At CES 2014, the Oculus VR "Crystal Cove" prototype was one of the hottest products at the show. since then, virtual reality has made gains in gaming but also vertical markets where it's being used in gas and oil exploration, medical and surgical training, education, and more. At CES 2018, I saw multiple VR headsets that are cheaper and easier to set up and use than those at the show just a few years ago.
By now almost everyone is aware of the false incoming missile attack alert that was sent to people’s cell phones in Hawaii recently. The Filipino side of my family is in Hawaii, and I have worked with two of their governors and many of their business leaders on tech-related projects for 20 years. So the news of this “attack” was very personal for me. The good news is that within 20 minutes, people were sent an update that the alarm was false and that they were safe.
Last week I was in Las Vegas to attend my 43rd CES. With 2.5 million square feet of exhibit space and more than 180,000 people attending, the show is one of the largest trade shows in the world. And for most of us in tech, there are plenty of reasons to attend—from meeting with clients and potential clients and checking out key products in person.
Muck Rack makes it simple to find people, tweets, or articles that mention any name, keyword, company, hashtag etc. We've compiled this guide to help you make the most of your search.
Selecting a term
Start searching tweets, articles from media outlets, articles mentioned in tweets, journalists'
names, titles and bios with some suggested searches:
Companies or Topics (e.g. iPhone, Microsoft)
Phrases (e.g. "cloud computing") — use quotes to keep the terms together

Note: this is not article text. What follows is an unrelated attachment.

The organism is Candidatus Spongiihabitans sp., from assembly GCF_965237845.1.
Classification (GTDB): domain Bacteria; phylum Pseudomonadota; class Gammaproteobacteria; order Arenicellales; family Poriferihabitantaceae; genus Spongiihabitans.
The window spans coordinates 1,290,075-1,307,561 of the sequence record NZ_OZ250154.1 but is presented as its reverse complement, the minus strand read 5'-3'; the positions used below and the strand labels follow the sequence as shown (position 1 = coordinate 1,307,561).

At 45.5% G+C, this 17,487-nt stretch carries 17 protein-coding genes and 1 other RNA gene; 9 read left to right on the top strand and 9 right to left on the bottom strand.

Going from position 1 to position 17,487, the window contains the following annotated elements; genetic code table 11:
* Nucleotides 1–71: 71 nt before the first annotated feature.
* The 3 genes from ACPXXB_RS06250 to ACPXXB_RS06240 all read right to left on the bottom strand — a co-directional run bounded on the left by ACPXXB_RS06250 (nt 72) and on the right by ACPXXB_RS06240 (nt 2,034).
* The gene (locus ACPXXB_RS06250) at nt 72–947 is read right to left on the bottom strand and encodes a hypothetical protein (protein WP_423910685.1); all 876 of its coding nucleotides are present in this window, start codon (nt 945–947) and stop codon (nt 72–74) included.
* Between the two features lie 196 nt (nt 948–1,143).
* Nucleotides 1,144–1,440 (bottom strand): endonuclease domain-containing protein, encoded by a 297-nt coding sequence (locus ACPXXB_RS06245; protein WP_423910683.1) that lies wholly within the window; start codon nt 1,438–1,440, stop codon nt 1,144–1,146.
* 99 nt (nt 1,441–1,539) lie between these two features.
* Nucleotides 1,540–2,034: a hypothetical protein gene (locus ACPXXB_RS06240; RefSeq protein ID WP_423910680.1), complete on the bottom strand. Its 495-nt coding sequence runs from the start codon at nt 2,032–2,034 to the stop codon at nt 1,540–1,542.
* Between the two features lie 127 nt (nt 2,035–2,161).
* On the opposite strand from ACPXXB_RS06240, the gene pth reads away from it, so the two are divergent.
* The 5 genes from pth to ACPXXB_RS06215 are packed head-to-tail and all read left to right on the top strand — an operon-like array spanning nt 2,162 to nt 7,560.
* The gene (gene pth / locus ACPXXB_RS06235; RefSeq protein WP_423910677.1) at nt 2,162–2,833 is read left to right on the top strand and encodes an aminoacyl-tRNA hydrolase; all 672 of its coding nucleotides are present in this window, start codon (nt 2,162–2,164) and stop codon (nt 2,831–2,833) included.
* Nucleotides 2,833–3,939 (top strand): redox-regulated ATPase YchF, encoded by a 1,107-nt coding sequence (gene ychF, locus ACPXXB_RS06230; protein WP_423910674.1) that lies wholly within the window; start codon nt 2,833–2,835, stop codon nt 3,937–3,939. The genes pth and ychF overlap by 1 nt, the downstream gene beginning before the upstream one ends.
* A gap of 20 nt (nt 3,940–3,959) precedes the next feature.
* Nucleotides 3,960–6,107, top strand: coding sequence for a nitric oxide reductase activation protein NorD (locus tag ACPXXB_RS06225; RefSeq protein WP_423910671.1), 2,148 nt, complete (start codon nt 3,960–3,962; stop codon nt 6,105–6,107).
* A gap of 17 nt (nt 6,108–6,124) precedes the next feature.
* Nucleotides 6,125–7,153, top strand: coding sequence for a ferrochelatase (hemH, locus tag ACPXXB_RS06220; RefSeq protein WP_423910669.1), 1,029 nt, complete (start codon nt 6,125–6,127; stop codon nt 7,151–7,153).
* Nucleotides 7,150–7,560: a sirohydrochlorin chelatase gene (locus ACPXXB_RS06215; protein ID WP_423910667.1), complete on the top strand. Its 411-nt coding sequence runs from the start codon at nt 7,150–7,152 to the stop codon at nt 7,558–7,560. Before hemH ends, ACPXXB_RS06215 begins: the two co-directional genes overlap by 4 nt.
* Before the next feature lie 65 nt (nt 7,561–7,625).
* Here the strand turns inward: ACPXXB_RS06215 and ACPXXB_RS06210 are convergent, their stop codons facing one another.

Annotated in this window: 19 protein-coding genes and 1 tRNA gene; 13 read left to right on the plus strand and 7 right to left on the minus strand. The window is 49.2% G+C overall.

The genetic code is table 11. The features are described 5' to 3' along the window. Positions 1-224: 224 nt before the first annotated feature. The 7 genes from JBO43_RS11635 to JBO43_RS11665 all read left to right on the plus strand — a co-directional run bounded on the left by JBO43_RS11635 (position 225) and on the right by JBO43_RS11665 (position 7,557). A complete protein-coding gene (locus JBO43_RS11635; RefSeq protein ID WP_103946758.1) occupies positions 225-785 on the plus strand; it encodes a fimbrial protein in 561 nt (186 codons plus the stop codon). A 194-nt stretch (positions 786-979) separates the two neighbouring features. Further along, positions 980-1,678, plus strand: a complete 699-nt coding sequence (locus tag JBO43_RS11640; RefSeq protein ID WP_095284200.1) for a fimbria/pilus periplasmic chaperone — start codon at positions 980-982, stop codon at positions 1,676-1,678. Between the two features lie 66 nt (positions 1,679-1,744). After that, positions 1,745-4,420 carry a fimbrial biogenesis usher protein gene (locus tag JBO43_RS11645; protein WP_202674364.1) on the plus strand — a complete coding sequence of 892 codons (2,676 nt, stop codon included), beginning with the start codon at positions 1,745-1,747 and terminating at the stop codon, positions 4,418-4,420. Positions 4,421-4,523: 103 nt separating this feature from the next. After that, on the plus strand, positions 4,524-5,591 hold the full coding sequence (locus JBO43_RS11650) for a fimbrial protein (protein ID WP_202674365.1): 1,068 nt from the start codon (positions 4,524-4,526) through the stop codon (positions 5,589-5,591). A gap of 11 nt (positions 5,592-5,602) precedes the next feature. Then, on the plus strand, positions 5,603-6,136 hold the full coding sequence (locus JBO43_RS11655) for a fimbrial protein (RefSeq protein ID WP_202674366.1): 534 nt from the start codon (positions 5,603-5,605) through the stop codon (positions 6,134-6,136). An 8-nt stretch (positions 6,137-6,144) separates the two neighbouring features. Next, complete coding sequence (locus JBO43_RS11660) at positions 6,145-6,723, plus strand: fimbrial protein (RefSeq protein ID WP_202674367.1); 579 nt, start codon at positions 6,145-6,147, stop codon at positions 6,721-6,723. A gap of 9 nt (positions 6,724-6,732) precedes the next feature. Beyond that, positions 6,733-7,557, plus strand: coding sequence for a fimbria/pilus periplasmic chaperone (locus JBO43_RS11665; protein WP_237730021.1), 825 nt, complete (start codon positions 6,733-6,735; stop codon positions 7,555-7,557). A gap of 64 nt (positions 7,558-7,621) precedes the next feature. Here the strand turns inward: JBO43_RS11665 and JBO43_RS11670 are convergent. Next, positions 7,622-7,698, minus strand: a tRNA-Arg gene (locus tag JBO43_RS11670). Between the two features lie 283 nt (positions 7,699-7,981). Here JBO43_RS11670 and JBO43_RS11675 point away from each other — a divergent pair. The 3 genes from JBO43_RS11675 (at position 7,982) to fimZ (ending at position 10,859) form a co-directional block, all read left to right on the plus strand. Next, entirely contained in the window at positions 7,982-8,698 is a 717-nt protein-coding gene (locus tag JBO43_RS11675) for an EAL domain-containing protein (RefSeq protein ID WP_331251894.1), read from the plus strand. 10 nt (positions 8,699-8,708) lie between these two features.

Twitter handles (e.g. @username) — returns those who have mentioned or replied to
Names (e.g. "David Pogue")
Hashtags (e.g. #sxsw, #london2012)
Bio details (e.g. vegan, Olympics, father)
Muck Rack's Advanced Search allows for many boolean operators.
Find results that mention multiple specified terms, use AND or
+. For example, ensure each result contains both Elon Musk and Mark Zuckerberg by
searching Musk AND Zuckerberg or Musk + Zuckerberg.
Use the operators OR or , to broaden your search when you'd like either of
multiple terms to appear in results. (This is the default behavior of our search when no operators
are used). For example, results will contain either cake or cookie by searching cake OR cookie or cake,cookie
Use NOT or - to subtract results from your search. For
example, searching Disney will yield results about the Walt Disney Company as well as Walt Disney
World Resort. To exclude mentions of Disney World, search for Disney -World or Disney
When using one of these operators with a phrase, enclose it in quotation marks. For example, you can
find results about smartphones excluding Apple's iPhone 4S by searching smartphone -"iPhone
Exact case matching or punctuation
If you're searching for a brand name or keyword that relies on specific punctuation marks or capitalization, you can
find results that match your exact query by adding matchcase: before the keyword you're searching for, like matchcase:E*TRADE .
Use parentheses to separate multiple
boolean phrases. For example, to find journalists talking about having fun in Disney World or
Disneyland, search for ("disney world" OR disneyland) AND fun.
An asterisk can be used to search for any variation of a root word truncated by the asterisk. For example, searching for admin* will return results for administrator, administration, administer, administered, etc.
A near operator is an AND operator where you can control the distance between the words. You can vary the distance the near operation uses by adding a forward slash and number (between 0-99) such as strawberries NEAR/10 "whipped cream", which means the strawberries must exist within 10 words of "whipped cream".